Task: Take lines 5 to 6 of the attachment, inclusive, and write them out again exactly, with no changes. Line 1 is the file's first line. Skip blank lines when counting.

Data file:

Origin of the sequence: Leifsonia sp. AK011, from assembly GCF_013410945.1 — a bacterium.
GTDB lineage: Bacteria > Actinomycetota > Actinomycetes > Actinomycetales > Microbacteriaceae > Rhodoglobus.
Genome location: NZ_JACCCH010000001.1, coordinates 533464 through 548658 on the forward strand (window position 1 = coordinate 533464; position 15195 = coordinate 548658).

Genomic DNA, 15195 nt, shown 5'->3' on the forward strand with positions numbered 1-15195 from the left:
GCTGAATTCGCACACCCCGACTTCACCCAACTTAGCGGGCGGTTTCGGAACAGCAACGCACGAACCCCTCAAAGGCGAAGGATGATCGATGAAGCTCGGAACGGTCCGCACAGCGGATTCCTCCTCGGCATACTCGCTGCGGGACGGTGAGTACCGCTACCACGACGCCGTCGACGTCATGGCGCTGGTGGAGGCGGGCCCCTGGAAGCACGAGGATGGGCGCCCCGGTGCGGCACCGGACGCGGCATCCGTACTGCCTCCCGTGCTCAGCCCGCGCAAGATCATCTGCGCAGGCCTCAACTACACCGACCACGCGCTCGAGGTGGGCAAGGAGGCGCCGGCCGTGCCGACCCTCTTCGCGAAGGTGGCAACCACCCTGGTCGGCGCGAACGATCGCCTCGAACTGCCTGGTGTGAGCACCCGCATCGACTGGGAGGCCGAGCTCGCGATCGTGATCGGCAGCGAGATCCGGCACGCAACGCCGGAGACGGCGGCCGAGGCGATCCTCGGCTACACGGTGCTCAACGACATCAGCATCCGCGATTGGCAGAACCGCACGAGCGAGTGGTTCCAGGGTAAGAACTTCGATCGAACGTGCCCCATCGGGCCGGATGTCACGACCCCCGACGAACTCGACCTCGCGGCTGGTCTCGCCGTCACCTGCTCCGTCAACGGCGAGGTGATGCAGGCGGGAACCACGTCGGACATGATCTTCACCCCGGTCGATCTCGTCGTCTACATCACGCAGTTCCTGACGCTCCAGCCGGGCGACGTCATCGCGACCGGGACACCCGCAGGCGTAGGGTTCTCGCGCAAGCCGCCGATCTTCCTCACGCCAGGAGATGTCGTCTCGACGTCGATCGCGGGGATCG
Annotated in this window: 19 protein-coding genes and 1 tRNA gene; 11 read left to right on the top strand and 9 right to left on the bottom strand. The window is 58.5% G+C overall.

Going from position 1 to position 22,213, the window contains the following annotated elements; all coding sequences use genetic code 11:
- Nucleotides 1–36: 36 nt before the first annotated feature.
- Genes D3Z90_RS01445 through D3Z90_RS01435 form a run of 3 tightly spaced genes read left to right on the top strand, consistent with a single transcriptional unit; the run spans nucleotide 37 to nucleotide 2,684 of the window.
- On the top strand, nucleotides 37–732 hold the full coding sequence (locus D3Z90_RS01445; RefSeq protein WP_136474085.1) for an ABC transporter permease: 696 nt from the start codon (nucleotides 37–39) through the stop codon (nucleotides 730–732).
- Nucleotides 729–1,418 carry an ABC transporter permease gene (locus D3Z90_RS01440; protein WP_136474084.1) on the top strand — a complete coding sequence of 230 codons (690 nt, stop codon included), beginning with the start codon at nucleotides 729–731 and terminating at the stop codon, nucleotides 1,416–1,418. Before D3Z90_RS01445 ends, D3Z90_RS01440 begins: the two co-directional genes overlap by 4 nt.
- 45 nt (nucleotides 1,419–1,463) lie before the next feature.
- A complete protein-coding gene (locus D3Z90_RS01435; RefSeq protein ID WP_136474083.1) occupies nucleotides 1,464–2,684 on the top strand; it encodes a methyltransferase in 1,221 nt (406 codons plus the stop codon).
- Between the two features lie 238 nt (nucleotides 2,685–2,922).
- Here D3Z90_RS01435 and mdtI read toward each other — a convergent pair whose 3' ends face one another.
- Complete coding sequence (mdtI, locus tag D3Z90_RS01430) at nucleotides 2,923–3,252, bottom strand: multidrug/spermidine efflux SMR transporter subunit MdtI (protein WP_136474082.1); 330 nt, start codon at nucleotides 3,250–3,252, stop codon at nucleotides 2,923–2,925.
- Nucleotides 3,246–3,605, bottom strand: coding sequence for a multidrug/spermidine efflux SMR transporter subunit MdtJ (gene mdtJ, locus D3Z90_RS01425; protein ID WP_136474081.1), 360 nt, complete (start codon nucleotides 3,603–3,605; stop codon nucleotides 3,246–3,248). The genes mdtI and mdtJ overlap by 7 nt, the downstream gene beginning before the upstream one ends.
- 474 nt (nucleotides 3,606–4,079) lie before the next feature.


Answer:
GCTGAATTCGCACACCCCGACTTCACCCAACTTAGCGGGCGGTTTCGGAACAGCAACGCACGAACCCCTCAAAGGCGAAGGATGATCGATGAAGCTCGGAACGGTCCGCACAGCGGATTCCTCCTCGGCATACTCGCTGCGGGACGGTGAGTACCGCTACCACGACGCCGTCGACGTCATGGCGCTGGTGGAGGCGGGCCCCTGGAAGCACGAGGATGGGCGCCCCGGTGCGGCACCGGACGCGGCATCCGTACTGCCTCCCGTGCTCAGCCCGCGCAAGATCATCTGCGCAGGCCTCAACTACACCGACCACGCGCTCGAGGTGGGCAAGGAGGCGCCGGCCGTGCCGACCCTCTTCGCGAAGGTGGCAACCACCCTGGTCGGCGCGAACGATCGCCTCGAACTGCCTGGTGTGAGCACCCGCATCGACTGGGAGGCCGAGCTCGCGATCGTGATCGGCAGCGAGATCCGGCACGCAACGCCGGAGACGGCGGCCGAGGCGATCCTCGGCTACACGGTGCTCAACGACATCAGCATCCGCGATTGGCAGAACCGCACGAGCGAGTGGTTCCAGGGTAAGAACTTCGATCGAACGTGCCCCATCGGGCCGGATGTCACGACCCCCGACGAACTCGACCTCGCGGCTGGTCTCGCCGTCACCTGCTCCGTCAACGGCGAGGTGATGCAGGCGGGAACCACGTCGGACATGATCTTCACCCCGGTCGATCTCGTCGTCTACATCACGCAGTTCCTGACGCTCCAGCCGGGCGACGTCATCGCGACCGGGACACCCGCAGGCGTAGGGTTCTCGCGCAAGCCGCCGATCTTCCTCACGCCAGGAGATGTCGTCTCGACGTCGATCGCGGGGATCG
Annotated in this window: 19 protein-coding genes and 1 tRNA gene; 11 read left to right on the top strand and 9 right to left on the bottom strand. The window is 58.5% G+C overall.